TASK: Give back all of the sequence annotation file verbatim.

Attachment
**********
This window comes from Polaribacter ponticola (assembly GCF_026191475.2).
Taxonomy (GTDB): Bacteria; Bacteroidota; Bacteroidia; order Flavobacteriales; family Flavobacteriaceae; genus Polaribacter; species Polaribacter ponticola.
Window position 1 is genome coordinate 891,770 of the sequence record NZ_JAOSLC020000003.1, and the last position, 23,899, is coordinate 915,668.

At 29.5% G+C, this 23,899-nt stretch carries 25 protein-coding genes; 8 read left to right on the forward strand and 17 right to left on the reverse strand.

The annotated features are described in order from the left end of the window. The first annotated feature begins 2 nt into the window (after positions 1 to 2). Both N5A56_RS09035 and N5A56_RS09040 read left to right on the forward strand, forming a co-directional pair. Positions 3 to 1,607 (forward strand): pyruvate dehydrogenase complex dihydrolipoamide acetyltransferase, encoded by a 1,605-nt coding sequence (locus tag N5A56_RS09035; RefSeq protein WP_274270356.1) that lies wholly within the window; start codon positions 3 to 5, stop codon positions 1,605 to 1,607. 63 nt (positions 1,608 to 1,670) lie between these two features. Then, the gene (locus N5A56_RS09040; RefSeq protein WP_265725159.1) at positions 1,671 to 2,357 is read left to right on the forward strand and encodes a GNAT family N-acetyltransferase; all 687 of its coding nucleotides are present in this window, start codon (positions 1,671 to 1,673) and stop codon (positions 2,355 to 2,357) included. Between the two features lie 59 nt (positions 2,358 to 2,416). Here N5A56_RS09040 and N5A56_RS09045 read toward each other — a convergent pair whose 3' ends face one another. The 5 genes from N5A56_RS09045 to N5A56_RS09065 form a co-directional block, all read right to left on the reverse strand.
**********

This window comes from Polaribacter ponticola (assembly GCF_026191475.2).
Taxonomy (GTDB): Bacteria; Bacteroidota; Bacteroidia; order Flavobacteriales; family Flavobacteriaceae; genus Polaribacter; species Polaribacter ponticola.
Window position 1 is genome coordinate 891,770 of the sequence record NZ_JAOSLC020000003.1, and the last position, 23,899, is coordinate 915,668.

At 29.5% G+C, this 23,899-nt stretch carries 25 protein-coding genes; 8 read left to right on the forward strand and 17 right to left on the reverse strand.

The annotated features are described in order from the left end of the window. The first annotated feature begins 2 nt into the window (after positions 1 to 2). Both N5A56_RS09035 and N5A56_RS09040 read left to right on the forward strand, forming a co-directional pair. Positions 3 to 1,607 (forward strand): pyruvate dehydrogenase complex dihydrolipoamide acetyltransferase, encoded by a 1,605-nt coding sequence (locus tag N5A56_RS09035; RefSeq protein WP_274270356.1) that lies wholly within the window; start codon positions 3 to 5, stop codon positions 1,605 to 1,607. 63 nt (positions 1,608 to 1,670) lie between these two features. Then, the gene (locus N5A56_RS09040; RefSeq protein WP_265725159.1) at positions 1,671 to 2,357 is read left to right on the forward strand and encodes a GNAT family N-acetyltransferase; all 687 of its coding nucleotides are present in this window, start codon (positions 1,671 to 1,673) and stop codon (positions 2,355 to 2,357) included. Between the two features lie 59 nt (positions 2,358 to 2,416). Here N5A56_RS09040 and N5A56_RS09045 read toward each other — a convergent pair whose 3' ends face one another. The 5 genes from N5A56_RS09045 to N5A56_RS09065 form a co-directional block, all read right to left on the reverse strand.